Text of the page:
woman working remotely with her laptop

New Working Models on the Upswing

Whether new work, flexibility or the home office – none of these are completely new terms in the modern world of work. But it can be said without a doubt that the initiatives have experienced a real boom since the outbreak of the corona pandemic, because many employees had to swap the office for their private home overnight and for many the dining table became a desk. From now on, companies were therefore ‘forced’ to react quickly to counter the technical effects of the pandemic with innovative and flexible solutions – a fact that promoted the establishment and rapid development of flexible concepts. Fortunately, thanks to the technical possibilities available, the sudden changeover to ‘new’ working models was often easily feasible, so that a regulated workflow could be digitally ensured. In this respect, the technical possibilities in the age of digitization can be seen as a real blessing in times of crisis.

During the pandemic, many companies put together teams to develop innovative ideas for coping with the crisis – usually with the help of video telephony tools. The cooperation of different people from different disciplines proved to be extremely beneficial for the development of creative solutions. Another positive effect is that the virtual collaboration between colleagues from different positions has also helped to break down hurdles and hierarchies in companies.

Do New Working Models Mean Old Distribution of Roles?

The pandemic acts like an accelerator on the concepts of ‘New Work’ and ‘Flexibility’ and thereby promotes diversity in the economy. Due to the great popularity that enjoys the flexible working models, it can be assumed that even after the pandemic, many employees will at least partially swap the office for the home office. For this reason, the pandemic-induced development of flexible working models should be viewed less as a temporary trend and more as a long-term restructuring.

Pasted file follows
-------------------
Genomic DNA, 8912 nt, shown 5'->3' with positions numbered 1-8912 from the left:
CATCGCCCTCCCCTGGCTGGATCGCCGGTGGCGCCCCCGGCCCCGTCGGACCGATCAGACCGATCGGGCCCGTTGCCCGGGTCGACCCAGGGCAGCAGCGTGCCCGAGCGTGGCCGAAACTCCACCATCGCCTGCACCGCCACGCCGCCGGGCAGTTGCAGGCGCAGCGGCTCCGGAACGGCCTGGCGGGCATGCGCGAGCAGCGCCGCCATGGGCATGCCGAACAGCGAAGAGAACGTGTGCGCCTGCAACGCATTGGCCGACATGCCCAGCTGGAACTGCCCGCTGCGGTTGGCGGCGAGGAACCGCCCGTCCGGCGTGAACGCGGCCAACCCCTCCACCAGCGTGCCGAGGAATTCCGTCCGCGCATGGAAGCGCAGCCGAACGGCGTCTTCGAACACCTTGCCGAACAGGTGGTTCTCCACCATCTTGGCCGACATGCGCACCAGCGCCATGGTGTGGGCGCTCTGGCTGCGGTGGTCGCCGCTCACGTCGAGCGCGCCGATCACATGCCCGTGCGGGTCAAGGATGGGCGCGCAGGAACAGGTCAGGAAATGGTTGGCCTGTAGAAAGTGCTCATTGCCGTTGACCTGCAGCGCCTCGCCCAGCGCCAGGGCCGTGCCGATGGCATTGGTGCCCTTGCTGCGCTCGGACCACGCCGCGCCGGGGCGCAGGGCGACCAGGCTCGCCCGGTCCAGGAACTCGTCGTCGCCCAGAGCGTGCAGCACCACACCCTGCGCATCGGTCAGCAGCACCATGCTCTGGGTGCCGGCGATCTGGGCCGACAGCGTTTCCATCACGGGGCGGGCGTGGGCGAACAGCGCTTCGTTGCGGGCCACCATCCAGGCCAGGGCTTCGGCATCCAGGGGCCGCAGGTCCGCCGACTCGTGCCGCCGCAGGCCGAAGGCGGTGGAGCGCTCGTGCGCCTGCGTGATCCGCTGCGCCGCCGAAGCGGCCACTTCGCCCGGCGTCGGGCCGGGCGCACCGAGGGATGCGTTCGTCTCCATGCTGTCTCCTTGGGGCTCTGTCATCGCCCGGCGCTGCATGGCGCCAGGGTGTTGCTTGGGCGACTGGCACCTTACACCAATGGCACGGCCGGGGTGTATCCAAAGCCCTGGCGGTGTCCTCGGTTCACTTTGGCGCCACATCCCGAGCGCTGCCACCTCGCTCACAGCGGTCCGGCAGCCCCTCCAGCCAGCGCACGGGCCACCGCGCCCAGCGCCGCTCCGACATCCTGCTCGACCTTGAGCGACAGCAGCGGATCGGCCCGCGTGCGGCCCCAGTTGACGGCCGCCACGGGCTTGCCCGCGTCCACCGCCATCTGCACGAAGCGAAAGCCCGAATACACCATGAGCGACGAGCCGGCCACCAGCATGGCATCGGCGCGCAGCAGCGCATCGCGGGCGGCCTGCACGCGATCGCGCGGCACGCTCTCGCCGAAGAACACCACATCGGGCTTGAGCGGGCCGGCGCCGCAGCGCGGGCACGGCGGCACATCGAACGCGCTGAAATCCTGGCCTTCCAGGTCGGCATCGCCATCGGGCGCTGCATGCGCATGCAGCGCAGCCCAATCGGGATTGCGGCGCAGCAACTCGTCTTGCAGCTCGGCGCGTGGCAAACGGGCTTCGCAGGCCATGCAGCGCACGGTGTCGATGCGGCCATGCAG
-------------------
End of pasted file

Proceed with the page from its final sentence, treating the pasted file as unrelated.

There are both opportunities and risks in the remote work. For example, the sudden switch to working from home has torn numerous women from everyday office life and suddenly catapulted them into the home environment – a step backwards in terms of gender diversity and equality?

It may be that traditional gender roles were resumed or strengthened for a short time by working in one’s own four walls, but the more digitization advances and new forms of participation in work emerge, the less outdated role stereotypes are likely to be of relevance. In any case, it becomes clear that against this background there is still a need for action to overcome stereotypes of roles. Contemporary models must be established that create new ways of combining home office and private life – for everyone.

the start for digitization and diversity

Digitization and Diversity: A Start Must Be Made

The use of digital systems such as video telephony, cloud servers or artificial intelligence can be helpful tools to reduce inequalities and overcome stereotypes. But diversity, equity and inclusion must be lived before they can be used: As part of the development team, involved in data collection and processing and with identical technical requirements, people of all groups can benefit equally from digitization and use it advantageously.

Find out how we benefit from our growing diverse workforce and how we would like to contribute to it.

Diversity, Equity and Inclusion at NTT DATA Business Solutions